In spite of the difficulty associated with the required privacy, the guards had creativity of their own. Any prisoners caught with weapons or misbehaving lost their cigarettes and tea. It was a huge motivation to refrain from violence. To that day, no one had ever been able to escape.
Two days later, I went to Baghdad to meet with the soldiers from the mortuary up. I went with my assistant and Chaplain King's assistant in a C130. We traveled in complete darkness once we crossed into Iraq. The pilot maneuvered the plane left and right and flew low to the ground until we came to a hard landing. Once we arrived, all my business was within the area, so I didn't have to travel on any convoys or dangerous roads.

BAGHDAD, Iraq — The hallway in one of Saddam Hussein's palaces. Photo courtesy of the Rev. Terri Jones, Photo #05-0146.
I will never forget waking up the next morning to see Saddam's palace on the hill. Sitting like a fortress. Surrounded by water. But his fortress is now controlled by his enemies. Our coalition has set up offices in every room of the massive structure. The generals live in his villas. The command groups take up residence in the old Republican guard headquarters. The law office moved into his cottage down the way, and it was there that Saddam was read the charges against him. And somewhere in that controlled space was Saddam himself - prisoner in his own extravagance. 
That morning, I sat on Saddam's balcony as black hawk helicopters zoomed by on their way to a mission. Who would have ever thought I would be a visitor to this palace. I was struck by both the irony and the reality of his complete fall — that soldiers from all over the world use his gold detailed bathrooms and walk underneath his massive chandeliers.

The squalor of the south contrasted to the extravagance of Saddam's many palaces, however, was not the most surprising. My shock came with the beautifully carved ceilings, full of Arabic writing over the doorposts. My assistant is fluent in Arabic, and I asked him what one of the doorposts said. He read it out loud, "Mercy is the crown of justice." I had to ask him twice if those were his exact words, since they were not what I expected to be written there.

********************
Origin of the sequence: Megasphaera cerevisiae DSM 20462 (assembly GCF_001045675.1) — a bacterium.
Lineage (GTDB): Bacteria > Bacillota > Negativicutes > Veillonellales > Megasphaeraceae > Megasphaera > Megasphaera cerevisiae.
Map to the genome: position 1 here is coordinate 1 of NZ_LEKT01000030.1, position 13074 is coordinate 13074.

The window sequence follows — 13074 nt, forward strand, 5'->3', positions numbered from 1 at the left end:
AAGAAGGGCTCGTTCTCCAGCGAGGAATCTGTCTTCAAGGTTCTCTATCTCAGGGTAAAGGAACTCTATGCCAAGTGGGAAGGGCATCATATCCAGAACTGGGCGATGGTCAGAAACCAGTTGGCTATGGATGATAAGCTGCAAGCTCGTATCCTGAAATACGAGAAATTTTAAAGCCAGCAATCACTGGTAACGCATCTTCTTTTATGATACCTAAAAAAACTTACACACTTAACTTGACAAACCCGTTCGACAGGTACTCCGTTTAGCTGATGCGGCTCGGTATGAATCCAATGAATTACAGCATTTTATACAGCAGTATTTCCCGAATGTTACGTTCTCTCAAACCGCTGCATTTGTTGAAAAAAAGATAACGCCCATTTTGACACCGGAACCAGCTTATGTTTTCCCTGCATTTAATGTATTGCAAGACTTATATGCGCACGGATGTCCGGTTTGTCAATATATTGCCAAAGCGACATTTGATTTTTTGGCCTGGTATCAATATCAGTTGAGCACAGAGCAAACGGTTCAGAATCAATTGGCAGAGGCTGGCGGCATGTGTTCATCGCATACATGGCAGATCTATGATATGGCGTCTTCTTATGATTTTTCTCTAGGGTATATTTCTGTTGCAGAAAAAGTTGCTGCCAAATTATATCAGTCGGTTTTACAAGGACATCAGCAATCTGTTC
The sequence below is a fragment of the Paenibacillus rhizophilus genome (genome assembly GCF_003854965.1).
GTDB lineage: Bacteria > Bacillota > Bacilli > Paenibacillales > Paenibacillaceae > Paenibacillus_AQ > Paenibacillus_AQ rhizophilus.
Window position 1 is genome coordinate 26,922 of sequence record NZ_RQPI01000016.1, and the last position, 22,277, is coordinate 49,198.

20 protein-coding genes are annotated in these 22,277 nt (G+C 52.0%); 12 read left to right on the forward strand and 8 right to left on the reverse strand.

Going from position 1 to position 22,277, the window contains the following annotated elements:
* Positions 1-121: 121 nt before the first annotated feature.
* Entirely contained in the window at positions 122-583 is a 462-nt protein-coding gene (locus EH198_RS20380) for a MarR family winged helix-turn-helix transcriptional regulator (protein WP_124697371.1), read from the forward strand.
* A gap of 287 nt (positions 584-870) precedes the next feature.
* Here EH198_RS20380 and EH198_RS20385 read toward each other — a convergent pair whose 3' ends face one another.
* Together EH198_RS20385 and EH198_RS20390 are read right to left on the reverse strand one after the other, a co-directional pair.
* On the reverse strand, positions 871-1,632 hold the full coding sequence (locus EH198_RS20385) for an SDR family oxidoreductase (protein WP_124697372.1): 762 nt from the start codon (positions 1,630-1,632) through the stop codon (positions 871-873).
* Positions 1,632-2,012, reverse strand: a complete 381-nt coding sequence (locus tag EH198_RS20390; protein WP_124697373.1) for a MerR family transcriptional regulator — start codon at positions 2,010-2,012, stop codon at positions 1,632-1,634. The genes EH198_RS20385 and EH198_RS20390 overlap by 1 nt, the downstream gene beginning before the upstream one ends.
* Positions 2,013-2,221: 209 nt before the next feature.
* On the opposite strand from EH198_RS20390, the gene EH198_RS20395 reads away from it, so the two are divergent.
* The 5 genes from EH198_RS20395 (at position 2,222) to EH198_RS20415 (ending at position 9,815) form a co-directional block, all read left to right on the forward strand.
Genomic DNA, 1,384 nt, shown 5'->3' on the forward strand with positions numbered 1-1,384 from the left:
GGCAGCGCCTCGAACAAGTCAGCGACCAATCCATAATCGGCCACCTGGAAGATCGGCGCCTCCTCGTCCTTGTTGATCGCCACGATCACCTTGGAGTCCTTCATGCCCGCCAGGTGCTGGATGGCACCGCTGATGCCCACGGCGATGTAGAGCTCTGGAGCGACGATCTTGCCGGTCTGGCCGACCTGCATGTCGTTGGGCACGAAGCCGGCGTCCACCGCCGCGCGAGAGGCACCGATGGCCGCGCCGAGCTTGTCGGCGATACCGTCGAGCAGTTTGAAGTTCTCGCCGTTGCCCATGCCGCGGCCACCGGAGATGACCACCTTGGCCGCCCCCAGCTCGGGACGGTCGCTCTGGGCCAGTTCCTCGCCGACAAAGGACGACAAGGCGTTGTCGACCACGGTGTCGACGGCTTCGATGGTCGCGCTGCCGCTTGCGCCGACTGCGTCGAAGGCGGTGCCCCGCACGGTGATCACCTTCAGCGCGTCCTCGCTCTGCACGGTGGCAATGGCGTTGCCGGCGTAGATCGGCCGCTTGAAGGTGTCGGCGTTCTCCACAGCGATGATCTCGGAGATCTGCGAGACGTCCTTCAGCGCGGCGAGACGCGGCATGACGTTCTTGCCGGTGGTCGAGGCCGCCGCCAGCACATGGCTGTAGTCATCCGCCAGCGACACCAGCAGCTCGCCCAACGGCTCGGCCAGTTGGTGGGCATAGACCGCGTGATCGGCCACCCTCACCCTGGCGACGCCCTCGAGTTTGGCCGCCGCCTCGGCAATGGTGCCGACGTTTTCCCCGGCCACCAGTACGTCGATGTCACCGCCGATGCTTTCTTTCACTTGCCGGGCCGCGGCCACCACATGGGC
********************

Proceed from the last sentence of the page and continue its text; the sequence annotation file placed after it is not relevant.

So much is gone. So much power has changed hands. So much is being fought over and so much is misunderstood. So much is neglected and forgotten. But those words still speak from above the doorpost. Even in changing kingdoms, truth still remains.
May you know the truth and may it set you free.

"These commandments that I give to you today are to be upon your hearts ... Write them on the doorframes of your houses and on your gates."  - Deuteronomy 6:6, 9


This article relates to Christian Ministry/Chaplaincy.

*Parham is managing editor of e-Review Florida United Methodist News Service.
**Jones is a military chaplain in Kuwait working with all branches of military and civilians entering and leaving the theater of operation, including Iraq and Afghanistan. When called to active duty, Jones was serving as pastor of Gulfport United Methodist Church in St. Petersburg, Fla.